Cruising slowly along the long tree lined road into Princess Place Preserve, I started to wonder if I was the only one there that day. Grand Spanish moss-draped live oaks forested the landscape on either side of me, and I didn’t encounter a single other vehicle, or an entry-fee toll booth.

Up ahead, I saw a picturesque wooden bridge spanning a wide creek that wound through a golden salt marsh framed by more woods. Two little girls were fishing from the side of the bridge with bait poles, dangling their lines in the peaceful water below. They and their parents, fishing nearby, had the place to themselves. It was such a timeless scene, it almost felt like Huck Finn could show up at any moment.

“It’s beautiful here,” their mother, Tiffany Sykes, said. “It’s not crowded, you can come here and have a spot to fish, and we’ve caught some fish, too.” She told me they lived nearby, and came often. “This is a nice place, I’m surprised they don’t charge,” she said, echoing my thoughts. “This is a hidden gem, for sure.”

Princess Place Preserve is a pristine 1,500 acre Flagler County park, located a short distance south of the St. Johns County line. Admission is free, although there is a charge for camping in one of its wooded campsites, some of which have gorgeous waterfront views of the Matanzas River and Pellicier Creek. Some sites have docks for boaters, while a separate equestrian campsite caters to horse owners, who come to enjoy the park’s many riding trails.

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The preserve is named for an American woman who once owned the land and married a Russian prince. It offers something for nature enthusiasts with a wide range of interests, including exploring its many hiking trails, canoeing, kayaking, or even just picnicking.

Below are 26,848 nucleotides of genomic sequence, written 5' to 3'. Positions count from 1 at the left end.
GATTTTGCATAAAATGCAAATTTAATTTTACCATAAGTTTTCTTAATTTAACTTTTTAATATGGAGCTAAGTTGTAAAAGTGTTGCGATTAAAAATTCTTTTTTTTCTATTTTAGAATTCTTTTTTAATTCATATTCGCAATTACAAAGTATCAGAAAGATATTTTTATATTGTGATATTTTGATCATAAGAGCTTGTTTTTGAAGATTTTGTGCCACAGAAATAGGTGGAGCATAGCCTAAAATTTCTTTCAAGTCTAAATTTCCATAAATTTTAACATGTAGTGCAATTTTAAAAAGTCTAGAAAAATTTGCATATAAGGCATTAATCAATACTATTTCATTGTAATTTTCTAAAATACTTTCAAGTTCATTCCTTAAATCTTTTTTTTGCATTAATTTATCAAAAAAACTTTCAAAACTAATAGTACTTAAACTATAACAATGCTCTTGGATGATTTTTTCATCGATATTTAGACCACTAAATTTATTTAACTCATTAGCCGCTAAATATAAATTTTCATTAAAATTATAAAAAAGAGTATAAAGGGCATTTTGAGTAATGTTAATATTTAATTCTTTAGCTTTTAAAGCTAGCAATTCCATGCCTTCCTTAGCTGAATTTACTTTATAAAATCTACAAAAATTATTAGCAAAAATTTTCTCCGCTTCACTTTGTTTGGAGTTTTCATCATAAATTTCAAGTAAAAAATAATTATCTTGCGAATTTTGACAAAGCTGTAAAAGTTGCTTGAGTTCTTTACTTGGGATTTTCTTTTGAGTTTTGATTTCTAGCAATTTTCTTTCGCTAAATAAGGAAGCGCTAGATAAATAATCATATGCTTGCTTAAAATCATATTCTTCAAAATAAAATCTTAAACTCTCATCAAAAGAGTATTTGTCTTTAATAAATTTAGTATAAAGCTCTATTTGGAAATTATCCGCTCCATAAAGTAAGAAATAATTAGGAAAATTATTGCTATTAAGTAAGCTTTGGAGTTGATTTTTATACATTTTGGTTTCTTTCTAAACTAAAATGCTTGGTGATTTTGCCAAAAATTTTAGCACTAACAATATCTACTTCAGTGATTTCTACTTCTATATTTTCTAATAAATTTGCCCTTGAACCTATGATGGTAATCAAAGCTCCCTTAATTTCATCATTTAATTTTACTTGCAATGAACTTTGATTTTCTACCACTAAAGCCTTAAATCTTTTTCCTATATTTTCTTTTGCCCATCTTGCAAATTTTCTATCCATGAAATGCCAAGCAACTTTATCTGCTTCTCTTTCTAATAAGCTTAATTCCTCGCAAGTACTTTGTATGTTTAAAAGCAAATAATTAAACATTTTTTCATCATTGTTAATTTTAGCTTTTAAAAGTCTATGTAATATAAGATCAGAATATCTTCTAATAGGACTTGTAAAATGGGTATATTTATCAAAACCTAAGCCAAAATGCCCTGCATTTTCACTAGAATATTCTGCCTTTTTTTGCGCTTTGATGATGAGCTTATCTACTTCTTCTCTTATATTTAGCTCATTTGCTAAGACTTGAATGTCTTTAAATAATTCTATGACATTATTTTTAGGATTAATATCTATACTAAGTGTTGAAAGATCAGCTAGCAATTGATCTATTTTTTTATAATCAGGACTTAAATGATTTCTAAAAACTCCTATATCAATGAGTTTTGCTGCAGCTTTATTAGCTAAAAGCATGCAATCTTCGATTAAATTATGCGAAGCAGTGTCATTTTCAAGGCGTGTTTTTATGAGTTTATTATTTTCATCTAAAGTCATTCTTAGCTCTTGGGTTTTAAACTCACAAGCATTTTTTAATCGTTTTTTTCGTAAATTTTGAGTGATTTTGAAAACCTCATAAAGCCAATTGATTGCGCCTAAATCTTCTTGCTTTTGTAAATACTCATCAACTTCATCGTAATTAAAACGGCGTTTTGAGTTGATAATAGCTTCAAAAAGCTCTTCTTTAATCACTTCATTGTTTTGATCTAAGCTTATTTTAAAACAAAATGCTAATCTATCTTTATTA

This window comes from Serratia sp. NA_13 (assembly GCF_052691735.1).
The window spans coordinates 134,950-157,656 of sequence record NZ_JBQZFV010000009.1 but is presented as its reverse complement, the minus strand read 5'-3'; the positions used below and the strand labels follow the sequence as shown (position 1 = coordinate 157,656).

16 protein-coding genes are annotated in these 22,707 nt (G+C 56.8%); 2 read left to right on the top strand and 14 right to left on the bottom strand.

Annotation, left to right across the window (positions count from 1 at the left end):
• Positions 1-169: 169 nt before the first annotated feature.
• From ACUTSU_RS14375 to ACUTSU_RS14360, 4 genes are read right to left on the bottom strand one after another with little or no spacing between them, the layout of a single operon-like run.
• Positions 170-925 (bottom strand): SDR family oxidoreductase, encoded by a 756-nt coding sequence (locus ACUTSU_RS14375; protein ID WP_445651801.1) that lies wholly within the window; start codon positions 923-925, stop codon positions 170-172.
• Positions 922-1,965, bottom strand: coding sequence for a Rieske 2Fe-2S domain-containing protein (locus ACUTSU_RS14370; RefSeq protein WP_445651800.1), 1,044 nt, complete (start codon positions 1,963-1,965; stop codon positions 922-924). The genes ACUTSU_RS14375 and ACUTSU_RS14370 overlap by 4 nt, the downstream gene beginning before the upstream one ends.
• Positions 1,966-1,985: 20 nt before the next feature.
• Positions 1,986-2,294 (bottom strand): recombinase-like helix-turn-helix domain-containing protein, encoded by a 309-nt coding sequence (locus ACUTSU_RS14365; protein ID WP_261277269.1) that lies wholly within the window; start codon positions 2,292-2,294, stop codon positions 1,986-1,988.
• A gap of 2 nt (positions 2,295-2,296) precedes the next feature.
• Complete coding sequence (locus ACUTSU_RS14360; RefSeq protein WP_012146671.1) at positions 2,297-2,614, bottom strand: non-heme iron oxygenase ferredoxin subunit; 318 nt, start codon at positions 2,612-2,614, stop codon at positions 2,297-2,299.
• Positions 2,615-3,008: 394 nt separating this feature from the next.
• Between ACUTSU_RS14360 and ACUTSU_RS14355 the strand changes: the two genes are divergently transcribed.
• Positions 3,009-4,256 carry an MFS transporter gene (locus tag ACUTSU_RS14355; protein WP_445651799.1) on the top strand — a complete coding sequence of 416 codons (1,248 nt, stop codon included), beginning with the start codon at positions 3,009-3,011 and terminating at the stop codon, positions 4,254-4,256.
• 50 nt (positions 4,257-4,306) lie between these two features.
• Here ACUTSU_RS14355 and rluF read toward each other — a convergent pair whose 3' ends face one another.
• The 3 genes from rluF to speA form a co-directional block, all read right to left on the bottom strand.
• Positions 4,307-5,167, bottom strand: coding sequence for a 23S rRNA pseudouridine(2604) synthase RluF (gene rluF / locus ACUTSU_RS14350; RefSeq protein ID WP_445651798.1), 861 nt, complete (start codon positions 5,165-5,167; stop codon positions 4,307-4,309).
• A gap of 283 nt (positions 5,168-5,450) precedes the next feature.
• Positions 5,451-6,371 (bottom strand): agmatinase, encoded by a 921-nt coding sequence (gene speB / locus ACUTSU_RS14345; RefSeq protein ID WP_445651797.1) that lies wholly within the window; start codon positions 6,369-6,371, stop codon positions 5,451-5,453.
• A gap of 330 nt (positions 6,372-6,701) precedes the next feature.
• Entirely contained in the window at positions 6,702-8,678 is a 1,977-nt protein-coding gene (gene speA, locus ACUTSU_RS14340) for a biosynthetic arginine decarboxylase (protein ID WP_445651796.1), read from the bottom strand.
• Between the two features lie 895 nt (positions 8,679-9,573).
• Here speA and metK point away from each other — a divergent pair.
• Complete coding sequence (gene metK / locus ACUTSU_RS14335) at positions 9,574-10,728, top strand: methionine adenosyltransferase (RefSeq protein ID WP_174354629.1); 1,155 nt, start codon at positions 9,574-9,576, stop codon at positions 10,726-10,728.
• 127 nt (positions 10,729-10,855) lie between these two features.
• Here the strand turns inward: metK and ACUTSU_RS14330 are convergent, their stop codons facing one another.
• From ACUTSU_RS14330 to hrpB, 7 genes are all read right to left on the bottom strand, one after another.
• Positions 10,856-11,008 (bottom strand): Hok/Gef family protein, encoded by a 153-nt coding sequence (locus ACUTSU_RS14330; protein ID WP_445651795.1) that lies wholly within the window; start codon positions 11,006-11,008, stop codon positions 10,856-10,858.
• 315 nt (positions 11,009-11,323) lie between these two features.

Since I was there on a weekday, few other people were around, although a ranger told me its campgrounds are popular on weekends. It’s not often that you find yourself in a place so quiet that you’re acutely aware of the sounds of your footsteps crossing a grassy field, of crickets singing in the forest behind you, or of the soft breeze brushing past your ears.

A short distance past the bridge I came upon a sign that said, “Eagle’s Nest,” with an arrow pointing to the right. Following it, I came to the edge of a wide field, where another sign pointed towards an eagle’s nest in the distance. A pipe on a pole, below the sign, served as a spyglass directing your eye toward the nest if you looked through it.

I found a perfect spot for lunch, a picnic table overlooking the Matanzas River, which is also the Intracoastal Waterway. After, I toured the historic hunting lodge that Princess Angela Scherbatow once lived and entertained in. Two rangers gave the free regularly scheduled tour, and when we started out, I was the only one on it.

I could ask as many questions as I wanted, and I learned the park’s history is as fascinating and rich as the place is beautiful. I could see why Tiffany Sykes and her family return again and again.